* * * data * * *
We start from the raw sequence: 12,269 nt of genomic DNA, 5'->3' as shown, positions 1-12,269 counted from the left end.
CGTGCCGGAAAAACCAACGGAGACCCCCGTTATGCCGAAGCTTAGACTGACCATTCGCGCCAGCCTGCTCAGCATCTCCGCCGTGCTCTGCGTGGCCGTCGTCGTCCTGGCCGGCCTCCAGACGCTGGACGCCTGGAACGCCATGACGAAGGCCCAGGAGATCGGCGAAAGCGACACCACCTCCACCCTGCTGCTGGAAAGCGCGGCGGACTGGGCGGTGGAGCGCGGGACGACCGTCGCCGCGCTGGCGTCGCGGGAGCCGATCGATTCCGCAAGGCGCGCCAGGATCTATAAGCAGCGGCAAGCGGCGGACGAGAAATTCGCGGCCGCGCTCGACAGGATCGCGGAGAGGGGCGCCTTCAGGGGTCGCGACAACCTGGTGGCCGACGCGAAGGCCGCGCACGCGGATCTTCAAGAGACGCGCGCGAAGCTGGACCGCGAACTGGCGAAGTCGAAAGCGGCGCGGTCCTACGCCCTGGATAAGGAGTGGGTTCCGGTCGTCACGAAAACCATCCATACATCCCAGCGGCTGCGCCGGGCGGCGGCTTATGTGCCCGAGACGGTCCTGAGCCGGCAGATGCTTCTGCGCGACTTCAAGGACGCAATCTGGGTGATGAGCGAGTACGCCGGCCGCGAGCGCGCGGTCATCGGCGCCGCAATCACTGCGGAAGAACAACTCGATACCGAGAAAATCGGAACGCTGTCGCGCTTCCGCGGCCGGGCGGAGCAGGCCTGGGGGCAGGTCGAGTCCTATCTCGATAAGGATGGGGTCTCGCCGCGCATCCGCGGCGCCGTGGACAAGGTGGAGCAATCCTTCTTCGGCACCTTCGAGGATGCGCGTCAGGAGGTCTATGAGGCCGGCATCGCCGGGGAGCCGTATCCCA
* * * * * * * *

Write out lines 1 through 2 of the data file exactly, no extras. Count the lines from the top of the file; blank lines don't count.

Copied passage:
We start from the raw sequence: 12,269 nt of genomic DNA, 5'->3' as shown, positions 1-12,269 counted from the left end.
CGTGCCGGAAAAACCAACGGAGACCCCCGTTATGCCGAAGCTTAGACTGACCATTCGCGCCAGCCTGCTCAGCATCTCCGCCGTGCTCTGCGTGGCCGTCGTCGTCCTGGCCGGCCTCCAGACGCTGGACGCCTGGAACGCCATGACGAAGGCCCAGGAGATCGGCGAAAGCGACACCACCTCCACCCTGCTGCTGGAAAGCGCGGCGGACTGGGCGGTGGAGCGCGGGACGACCGTCGCCGCGCTGGCGTCGCGGGAGCCGATCGATTCCGCAAGGCGCGCCAGGATCTATAAGCAGCGGCAAGCGGCGGACGAGAAATTCGCGGCCGCGCTCGACAGGATCGCGGAGAGGGGCGCCTTCAGGGGTCGCGACAACCTGGTGGCCGACGCGAAGGCCGCGCACGCGGATCTTCAAGAGACGCGCGCGAAGCTGGACCGCGAACTGGCGAAGTCGAAAGCGGCGCGGTCCTACGCCCTGGATAAGGAGTGGGTTCCGGTCGTCACGAAAACCATCCATACATCCCAGCGGCTGCGCCGGGCGGCGGCTTATGTGCCCGAGACGGTCCTGAGCCGGCAGATGCTTCTGCGCGACTTCAAGGACGCAATCTGGGTGATGAGCGAGTACGCCGGCCGCGAGCGCGCGGTCATCGGCGCCGCAATCACTGCGGAAGAACAACTCGATACCGAGAAAATCGGAACGCTGTCGCGCTTCCGCGGCCGGGCGGAGCAGGCCTGGGGGCAGGTCGAGTCCTATCTCGATAAGGATGGGGTCTCGCCGCGCATCCGCGGCGCCGTGGACAAGGTGGAGCAATCCTTCTTCGGCACCTTCGAGGATGCGCGTCAGGAGGTCTATGAGGCCGGCATCGCCGGGGAGCCGTATCCCA